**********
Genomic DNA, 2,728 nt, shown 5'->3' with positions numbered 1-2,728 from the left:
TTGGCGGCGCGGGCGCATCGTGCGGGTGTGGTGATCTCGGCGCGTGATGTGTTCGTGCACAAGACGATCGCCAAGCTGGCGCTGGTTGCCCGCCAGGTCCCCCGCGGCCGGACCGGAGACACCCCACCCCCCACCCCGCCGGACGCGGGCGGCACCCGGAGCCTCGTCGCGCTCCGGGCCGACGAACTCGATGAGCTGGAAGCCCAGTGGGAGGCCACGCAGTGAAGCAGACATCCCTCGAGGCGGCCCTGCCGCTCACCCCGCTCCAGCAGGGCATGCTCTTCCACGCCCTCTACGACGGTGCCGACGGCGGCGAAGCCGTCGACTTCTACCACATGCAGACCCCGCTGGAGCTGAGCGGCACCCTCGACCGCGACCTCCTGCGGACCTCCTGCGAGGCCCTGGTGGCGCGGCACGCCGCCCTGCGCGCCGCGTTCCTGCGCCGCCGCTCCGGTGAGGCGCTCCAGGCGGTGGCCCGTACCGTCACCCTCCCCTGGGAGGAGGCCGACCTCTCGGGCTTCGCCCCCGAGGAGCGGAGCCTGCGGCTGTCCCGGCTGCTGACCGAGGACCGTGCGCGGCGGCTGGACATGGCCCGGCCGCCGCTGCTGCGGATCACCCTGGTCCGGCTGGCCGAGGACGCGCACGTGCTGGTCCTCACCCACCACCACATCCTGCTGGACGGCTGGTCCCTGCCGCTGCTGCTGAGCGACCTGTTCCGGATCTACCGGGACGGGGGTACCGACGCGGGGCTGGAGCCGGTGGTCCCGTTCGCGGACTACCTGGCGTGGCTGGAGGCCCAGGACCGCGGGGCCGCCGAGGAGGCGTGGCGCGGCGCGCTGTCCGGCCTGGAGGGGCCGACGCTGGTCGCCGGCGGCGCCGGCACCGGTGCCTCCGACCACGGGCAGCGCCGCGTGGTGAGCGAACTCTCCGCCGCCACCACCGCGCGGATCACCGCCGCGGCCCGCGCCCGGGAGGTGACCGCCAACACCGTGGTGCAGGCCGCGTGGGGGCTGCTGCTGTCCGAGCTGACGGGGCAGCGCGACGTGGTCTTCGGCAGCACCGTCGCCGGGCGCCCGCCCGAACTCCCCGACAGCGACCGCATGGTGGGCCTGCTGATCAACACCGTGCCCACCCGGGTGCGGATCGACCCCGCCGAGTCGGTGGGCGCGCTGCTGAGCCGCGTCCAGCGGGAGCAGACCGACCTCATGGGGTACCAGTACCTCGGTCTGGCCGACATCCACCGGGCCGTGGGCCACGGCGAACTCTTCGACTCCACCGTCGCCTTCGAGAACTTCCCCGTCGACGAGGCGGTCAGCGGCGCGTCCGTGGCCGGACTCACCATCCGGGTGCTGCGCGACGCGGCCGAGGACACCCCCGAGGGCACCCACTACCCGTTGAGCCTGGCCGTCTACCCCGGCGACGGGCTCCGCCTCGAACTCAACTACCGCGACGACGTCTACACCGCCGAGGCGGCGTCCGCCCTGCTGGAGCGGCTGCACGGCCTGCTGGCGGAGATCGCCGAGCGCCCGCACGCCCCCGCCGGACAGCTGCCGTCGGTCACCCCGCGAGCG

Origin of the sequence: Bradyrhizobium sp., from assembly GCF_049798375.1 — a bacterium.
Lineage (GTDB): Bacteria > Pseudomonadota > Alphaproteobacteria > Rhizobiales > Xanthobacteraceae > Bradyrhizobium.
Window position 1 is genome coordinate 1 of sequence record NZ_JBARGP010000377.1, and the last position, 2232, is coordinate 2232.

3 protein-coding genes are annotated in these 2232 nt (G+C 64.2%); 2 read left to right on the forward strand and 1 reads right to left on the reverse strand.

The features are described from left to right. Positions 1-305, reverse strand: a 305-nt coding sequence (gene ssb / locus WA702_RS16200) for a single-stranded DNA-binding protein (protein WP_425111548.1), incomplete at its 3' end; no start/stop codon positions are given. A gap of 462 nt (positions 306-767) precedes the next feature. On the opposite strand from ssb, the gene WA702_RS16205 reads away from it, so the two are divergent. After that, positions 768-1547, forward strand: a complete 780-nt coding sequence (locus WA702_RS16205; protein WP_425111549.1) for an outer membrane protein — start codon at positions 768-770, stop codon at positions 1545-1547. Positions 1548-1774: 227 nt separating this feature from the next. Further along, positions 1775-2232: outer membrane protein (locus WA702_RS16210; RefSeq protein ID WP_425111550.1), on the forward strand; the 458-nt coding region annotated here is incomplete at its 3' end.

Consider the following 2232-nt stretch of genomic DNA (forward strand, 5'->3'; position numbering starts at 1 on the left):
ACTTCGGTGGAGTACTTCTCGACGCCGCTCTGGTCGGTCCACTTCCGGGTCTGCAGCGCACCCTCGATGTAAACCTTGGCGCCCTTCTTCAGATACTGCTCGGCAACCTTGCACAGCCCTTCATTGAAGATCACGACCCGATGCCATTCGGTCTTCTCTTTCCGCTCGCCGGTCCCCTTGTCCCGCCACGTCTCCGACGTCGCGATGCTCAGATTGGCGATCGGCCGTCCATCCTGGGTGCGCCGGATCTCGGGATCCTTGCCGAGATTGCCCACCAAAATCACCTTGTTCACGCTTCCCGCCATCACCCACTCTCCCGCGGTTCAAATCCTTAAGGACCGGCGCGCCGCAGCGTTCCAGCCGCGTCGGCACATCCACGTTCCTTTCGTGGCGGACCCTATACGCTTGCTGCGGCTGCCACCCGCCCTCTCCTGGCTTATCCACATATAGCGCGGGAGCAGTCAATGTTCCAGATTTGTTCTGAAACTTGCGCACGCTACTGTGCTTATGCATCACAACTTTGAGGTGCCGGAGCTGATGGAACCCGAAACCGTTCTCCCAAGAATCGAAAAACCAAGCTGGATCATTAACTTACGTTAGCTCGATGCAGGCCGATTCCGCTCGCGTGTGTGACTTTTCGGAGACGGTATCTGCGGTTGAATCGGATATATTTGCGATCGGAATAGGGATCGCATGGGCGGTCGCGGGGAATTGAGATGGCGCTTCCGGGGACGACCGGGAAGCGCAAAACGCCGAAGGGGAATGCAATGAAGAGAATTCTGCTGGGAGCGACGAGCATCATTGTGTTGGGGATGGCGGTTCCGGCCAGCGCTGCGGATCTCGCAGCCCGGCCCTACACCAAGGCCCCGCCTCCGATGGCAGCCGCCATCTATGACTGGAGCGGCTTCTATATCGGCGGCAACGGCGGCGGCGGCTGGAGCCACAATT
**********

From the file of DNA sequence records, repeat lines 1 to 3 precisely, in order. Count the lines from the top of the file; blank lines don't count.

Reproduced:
Genomic DNA, 2,728 nt, shown 5'->3' with positions numbered 1-2,728 from the left:
TTGGCGGCGCGGGCGCATCGTGCGGGTGTGGTGATCTCGGCGCGTGATGTGTTCGTGCACAAGACGATCGCCAAGCTGGCGCTGGTTGCCCGCCAGGTCCCCCGCGGCCGGACCGGAGACACCCCACCCCCCACCCCGCCGGACGCGGGCGGCACCCGGAGCCTCGTCGCGCTCCGGGCCGACGAACTCGATGAGCTGGAAGCCCAGTGGGAGGCCACGCAGTGAAGCAGACATCCCTCGAGGCGGCCCTGCCGCTCACCCCGCTCCAGCAGGGCATGCTCTTCCACGCCCTCTACGACGGTGCCGACGGCGGCGAAGCCGTCGACTTCTACCACATGCAGACCCCGCTGGAGCTGAGCGGCACCCTCGACCGCGACCTCCTGCGGACCTCCTGCGAGGCCCTGGTGGCGCGGCACGCCGCCCTGCGCGCCGCGTTCCTGCGCCGCCGCTCCGGTGAGGCGCTCCAGGCGGTGGCCCGTACCGTCACCCTCCCCTGGGAGGAGGCCGACCTCTCGGGCTTCGCCCCCGAGGAGCGGAGCCTGCGGCTGTCCCGGCTGCTGACCGAGGACCGTGCGCGGCGGCTGGACATGGCCCGGCCGCCGCTGCTGCGGATCACCCTGGTCCGGCTGGCCGAGGACGCGCACGTGCTGGTCCTCACCCACCACCACATCCTGCTGGACGGCTGGTCCCTGCCGCTGCTGCTGAGCGACCTGTTCCGGATCTACCGGGACGGGGGTACCGACGCGGGGCTGGAGCCGGTGGTCCCGTTCGCGGACTACCTGGCGTGGCTGGAGGCCCAGGACCGCGGGGCCGCCGAGGAGGCGTGGCGCGGCGCGCTGTCCGGCCTGGAGGGGCCGACGCTGGTCGCCGGCGGCGCCGGCACCGGTGCCTCCGACCACGGGCAGCGCCGCGTGGTGAGCGAACTCTCCGCCGCCACCACCGCGCGGATCACCGCCGCGGCCCGCGCCCGGGAGGTGACCGCCAACACCGTGGTGCAGGCCGCGTGGGGGCTGCTGCTGTCCGAGCTGACGGGGCAGCGCGACGTGGTCTTCGGCAGCACCGTCGCCGGGCGCCCGCCCGAACTCCCCGACAGCGACCGCATGGTGGGCCTGCTGATCAACACCGTGCCCACCCGGGTGCGGATCGACCCCGCCGAGTCGGTGGGCGCGCTGCTGAGCCGCGTCCAGCGGGAGCAGACCGACCTCATGGGGTACCAGTACCTCGGTCTGGCCGACATCCACCGGGCCGTGGGCCACGGCGAACTCTTCGACTCCACCGTCGCCTTCGAGAACTTCCCCGTCGACGAGGCGGTCAGCGGCGCGTCCGTGGCCGGACTCACCATCCGGGTGCTGCGCGACGCGGCCGAGGACACCCCCGAGGGCACCCACTACCCGTTGAGCCTGGCCGTCTACCCCGGCGACGGGCTCCGCCTCGAACTCAACTACCGCGACGACGTCTACACCGCCGAGGCGGCGTCCGCCCTGCTGGAGCGGCTGCACGGCCTGCTGGCGGAGATCGCCGAGCGCCCGCACGCCCCCGCCGGACAGCTGCCGTCGGTCACCCCGCGAGCG

Origin of the sequence: Bradyrhizobium sp., from assembly GCF_049798375.1 — a bacterium.